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Publication numberUS3423574 A
Publication typeGrant
Publication dateJan 21, 1969
Filing dateOct 14, 1965
Priority dateOct 14, 1965
Publication numberUS 3423574 A, US 3423574A, US-A-3423574, US3423574 A, US3423574A
InventorsHarold W Lalmond, George J Shomphe, Robert W Tabor
Original AssigneeSanders Associates Inc
Export CitationBiBTeX, EndNote, RefMan
External Links: USPTO, USPTO Assignment, Espacenet
Electrical resistance heating pad
US 3423574 A
Abstract  available in
Images(1)
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Claims  available in
Description  (OCR text may contain errors)

Jan. 21, 1969 ca. J. SHOMPHE ETAL 3,423,574

ELECTRICAL RESISTANCE-HEATING PAD Filed Oct. 14. 1965 INVENTORS l7 l6 I3 I GEORGE J. SHOMPHE 71m 11! II 1/; BERT w. BOR

Ii l8 l8 s HAROLD W. LALMOND FIGA. v

A TTORNEY United States Patent 3,423,574 ELECTRICAL RESISTANCE HEATING PAD George J. Shomphe, Robert W. Tabor, and Harold W.

Laimond, Nashua, N.H., assiguors to Sanders Associates, Inc, Nashua, NH, a corporation of Delaware Filed Oct. 14, 1965, Ser. No. 496,023 US. Cl. 219-528 Int. Cl. H!) 3/36 5 Claims ABSTRACT OF THE DISCLOSURE This invention relates to electrical resistance heating pads and to the use of a novel combination of printed circuits, heat-expandable vinyl plastics, flame-retardant dielectric insulation and thermal fusing means, whereby the safety, utility and comfort aspects of heating pads are generally improved.

Currently available electrical resistance heating pads employ an elongated electrical resistance wire that is strung back and forth through a padded fabric covering. The resistance wire is commonly covered with electrical insulation and asbestos. Hand assembly of the various components significantly adds to the cost of the finished product. Despite the padding, these prior art heating pads are lumpy and less flexible than desired. Also, constant use causes the asbestos and electrical insulation to crack, thus increasing fire and electrical shock hazards. Furthermore, conventional heating pads are susceptible to damage due to water and exposure to cleaning fluids and the like. Their use is therefore restricted, and considerable care is required in using and maintaining them.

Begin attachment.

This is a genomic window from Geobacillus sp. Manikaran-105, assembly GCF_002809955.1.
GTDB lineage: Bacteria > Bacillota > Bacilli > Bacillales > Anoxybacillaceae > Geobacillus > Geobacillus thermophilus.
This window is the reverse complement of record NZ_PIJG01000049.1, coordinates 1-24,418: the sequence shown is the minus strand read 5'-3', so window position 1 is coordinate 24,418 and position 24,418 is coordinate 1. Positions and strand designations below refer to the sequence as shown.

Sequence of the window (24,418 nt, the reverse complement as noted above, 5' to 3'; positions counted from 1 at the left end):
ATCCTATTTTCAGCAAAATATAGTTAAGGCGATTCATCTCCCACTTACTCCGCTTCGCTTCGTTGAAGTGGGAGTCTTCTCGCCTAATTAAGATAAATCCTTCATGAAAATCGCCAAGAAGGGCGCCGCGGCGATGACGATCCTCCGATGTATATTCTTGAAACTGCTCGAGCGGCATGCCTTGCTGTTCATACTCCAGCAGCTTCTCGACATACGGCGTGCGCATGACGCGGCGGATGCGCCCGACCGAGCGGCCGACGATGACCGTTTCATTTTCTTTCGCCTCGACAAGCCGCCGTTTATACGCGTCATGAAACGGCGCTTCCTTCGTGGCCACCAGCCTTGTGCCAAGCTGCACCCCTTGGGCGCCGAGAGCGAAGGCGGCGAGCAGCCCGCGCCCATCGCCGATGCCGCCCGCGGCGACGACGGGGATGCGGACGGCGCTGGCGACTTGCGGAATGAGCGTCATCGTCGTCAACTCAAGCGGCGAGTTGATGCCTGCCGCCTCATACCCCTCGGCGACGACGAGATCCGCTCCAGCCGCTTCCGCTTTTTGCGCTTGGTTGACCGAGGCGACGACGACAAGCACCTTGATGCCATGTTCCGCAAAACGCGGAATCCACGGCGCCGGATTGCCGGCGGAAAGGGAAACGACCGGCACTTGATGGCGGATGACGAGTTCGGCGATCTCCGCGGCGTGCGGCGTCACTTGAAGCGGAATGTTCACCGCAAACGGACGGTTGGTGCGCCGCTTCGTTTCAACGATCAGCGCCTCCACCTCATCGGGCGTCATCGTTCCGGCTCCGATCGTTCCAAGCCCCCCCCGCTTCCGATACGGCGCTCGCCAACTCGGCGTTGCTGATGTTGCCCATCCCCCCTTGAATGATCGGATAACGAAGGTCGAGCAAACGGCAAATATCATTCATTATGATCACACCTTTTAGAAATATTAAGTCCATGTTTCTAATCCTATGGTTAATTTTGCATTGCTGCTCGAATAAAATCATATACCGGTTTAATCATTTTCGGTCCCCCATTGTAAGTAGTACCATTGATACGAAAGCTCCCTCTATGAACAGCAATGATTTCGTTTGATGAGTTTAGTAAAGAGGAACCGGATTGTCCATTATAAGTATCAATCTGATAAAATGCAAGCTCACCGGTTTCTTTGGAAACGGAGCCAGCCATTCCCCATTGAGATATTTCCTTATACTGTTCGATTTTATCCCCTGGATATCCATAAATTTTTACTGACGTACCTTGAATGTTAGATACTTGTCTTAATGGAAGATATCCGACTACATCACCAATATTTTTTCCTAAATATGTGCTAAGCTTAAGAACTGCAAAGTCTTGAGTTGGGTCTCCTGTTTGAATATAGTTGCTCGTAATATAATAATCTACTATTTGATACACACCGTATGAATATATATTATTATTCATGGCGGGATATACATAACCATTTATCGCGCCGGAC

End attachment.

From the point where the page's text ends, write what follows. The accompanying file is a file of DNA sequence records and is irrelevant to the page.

Accordingly, it is a principal object of this invention to provide a new and improved electrical resistance heating pad.

It is another object of this invention to provide an electrical resistance heating pad that is safer and has greater utility than currently available articles.

It is another object of this invention to provide a heating pad which is smooth and flexible.

It is another object of this invention to provide an electrical resistance heating pad having a resistance heating circuit and insulation that will not deteriorate with use.

It is another object of this invention to provide an electrical resistance heating pad heater unit that is impervious to water and other outside agencies and that can be used in any environment and can be cleaned without damage to the electrical circuit and its insulation.

It is another object of this invention to provide an electrical resistance heating pad having a thermostat and a novel thermal fuse within the resistance heater unit.

It is another object of this invention to provide a novel method of fabricating articles of the type described.

These, together with other objects and features of the invention, will become more readily apparent from the following detailed description taken in conjunction with the accompanying drawings, in which like elements are given like reference numerals throughout, and in which:

FIG. 1 is a sectional view of a heating pad fabricated in accordance with the principles of the invention;

FIG. 2 is a sectional view illustrating one step in the fabrication of a heating pad comprehended by the invention;

FIG. 3 is a sectional view of FIG. 1 taken at 33; and

FIG. 4 is a detail illustrating the thermal fuse and thermostat arrangement comprehended by the invention.

A particularly significant constituent of the electrical resistance heating pad comprehended by the invention is a printed circuit type electrical resistance heater unit that is encapsulated in a flame-retardant or non-inflammable dielectric such as polychlorotrifluoroethylene, fluorinated ethylene propyl ne copolymer or the like. Such a heater unit is not only impervious to adverse outside environmental conditions but also greatly reduces the possibility of short-circuiting, electrical shocks and fire hazards due to continued flexing and wear. The printed circuit type of heater unit eliminates the problem of a lumpy, uncomfortable surface that is characteristic of the prior art heating pads. Furthermore, the particular type of flame-retardant or non-inflammable dielectric within which the heater unit is embedded is intended to be pliable, thus providing a convenient flexible padding. Another feature of the invention comprehends the inclusion within such a novel electrical resistance heater unit of both thermostat means and a novel thermal fuse. Because of the nature of the construction of the heater unit comprehended by the invention, neither thermostat nor thermal fuse result in undesirable lumps in the surface of the heating pad.